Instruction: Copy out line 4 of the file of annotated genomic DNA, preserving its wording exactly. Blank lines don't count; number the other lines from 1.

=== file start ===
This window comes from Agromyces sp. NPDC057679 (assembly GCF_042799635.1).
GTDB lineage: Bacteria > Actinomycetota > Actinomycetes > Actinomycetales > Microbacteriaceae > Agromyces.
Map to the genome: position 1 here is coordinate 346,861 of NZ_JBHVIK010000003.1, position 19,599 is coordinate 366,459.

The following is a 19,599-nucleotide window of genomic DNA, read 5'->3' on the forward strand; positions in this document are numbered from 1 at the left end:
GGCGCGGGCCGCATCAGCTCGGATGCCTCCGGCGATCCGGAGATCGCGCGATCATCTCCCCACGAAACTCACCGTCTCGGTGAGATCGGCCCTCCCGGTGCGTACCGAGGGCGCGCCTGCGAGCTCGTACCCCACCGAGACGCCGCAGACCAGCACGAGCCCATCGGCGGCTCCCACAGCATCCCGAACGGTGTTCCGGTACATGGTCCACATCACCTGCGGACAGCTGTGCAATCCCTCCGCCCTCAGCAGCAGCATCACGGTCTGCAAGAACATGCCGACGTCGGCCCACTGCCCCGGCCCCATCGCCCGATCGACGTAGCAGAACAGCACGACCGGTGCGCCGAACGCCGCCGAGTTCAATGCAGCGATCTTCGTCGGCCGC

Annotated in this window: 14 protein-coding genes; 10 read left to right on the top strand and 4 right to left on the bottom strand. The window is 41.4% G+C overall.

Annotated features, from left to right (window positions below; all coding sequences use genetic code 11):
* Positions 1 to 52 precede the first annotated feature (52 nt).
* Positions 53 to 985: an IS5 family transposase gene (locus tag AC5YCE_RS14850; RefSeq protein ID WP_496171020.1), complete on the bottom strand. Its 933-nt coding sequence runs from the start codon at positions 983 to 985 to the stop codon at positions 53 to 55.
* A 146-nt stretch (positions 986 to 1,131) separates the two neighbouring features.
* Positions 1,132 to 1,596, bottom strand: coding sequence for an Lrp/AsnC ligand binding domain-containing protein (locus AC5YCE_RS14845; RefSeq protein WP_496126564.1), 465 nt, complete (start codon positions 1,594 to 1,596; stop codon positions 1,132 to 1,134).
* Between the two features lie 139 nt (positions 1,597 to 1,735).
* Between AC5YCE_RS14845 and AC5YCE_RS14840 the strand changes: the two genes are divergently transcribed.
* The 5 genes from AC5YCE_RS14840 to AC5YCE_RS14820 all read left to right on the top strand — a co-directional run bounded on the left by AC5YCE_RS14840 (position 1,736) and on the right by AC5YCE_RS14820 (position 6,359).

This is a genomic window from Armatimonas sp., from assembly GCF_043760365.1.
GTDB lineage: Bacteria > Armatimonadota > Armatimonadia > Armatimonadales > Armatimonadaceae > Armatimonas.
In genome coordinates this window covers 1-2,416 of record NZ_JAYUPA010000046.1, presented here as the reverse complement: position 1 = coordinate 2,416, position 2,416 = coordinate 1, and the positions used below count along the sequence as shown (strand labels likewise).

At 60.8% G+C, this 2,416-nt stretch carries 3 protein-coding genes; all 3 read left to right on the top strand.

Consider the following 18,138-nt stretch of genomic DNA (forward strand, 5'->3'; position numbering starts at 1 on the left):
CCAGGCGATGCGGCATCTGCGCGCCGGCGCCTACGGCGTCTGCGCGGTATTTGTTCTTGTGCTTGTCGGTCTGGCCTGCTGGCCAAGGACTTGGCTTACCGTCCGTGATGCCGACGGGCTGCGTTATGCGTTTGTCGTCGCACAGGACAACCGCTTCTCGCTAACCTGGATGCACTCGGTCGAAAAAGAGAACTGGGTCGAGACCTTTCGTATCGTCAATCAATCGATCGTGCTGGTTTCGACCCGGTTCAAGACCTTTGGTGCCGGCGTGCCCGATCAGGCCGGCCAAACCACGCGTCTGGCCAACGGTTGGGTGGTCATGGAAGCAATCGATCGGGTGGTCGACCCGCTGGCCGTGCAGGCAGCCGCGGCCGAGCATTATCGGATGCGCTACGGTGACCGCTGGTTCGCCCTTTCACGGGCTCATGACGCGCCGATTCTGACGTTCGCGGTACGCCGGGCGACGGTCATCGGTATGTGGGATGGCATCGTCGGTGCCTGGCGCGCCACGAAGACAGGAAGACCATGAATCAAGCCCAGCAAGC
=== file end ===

The following is a 19,599-nucleotide window of genomic DNA, read 5'->3' on the forward strand; positions in this document are numbered from 1 at the left end: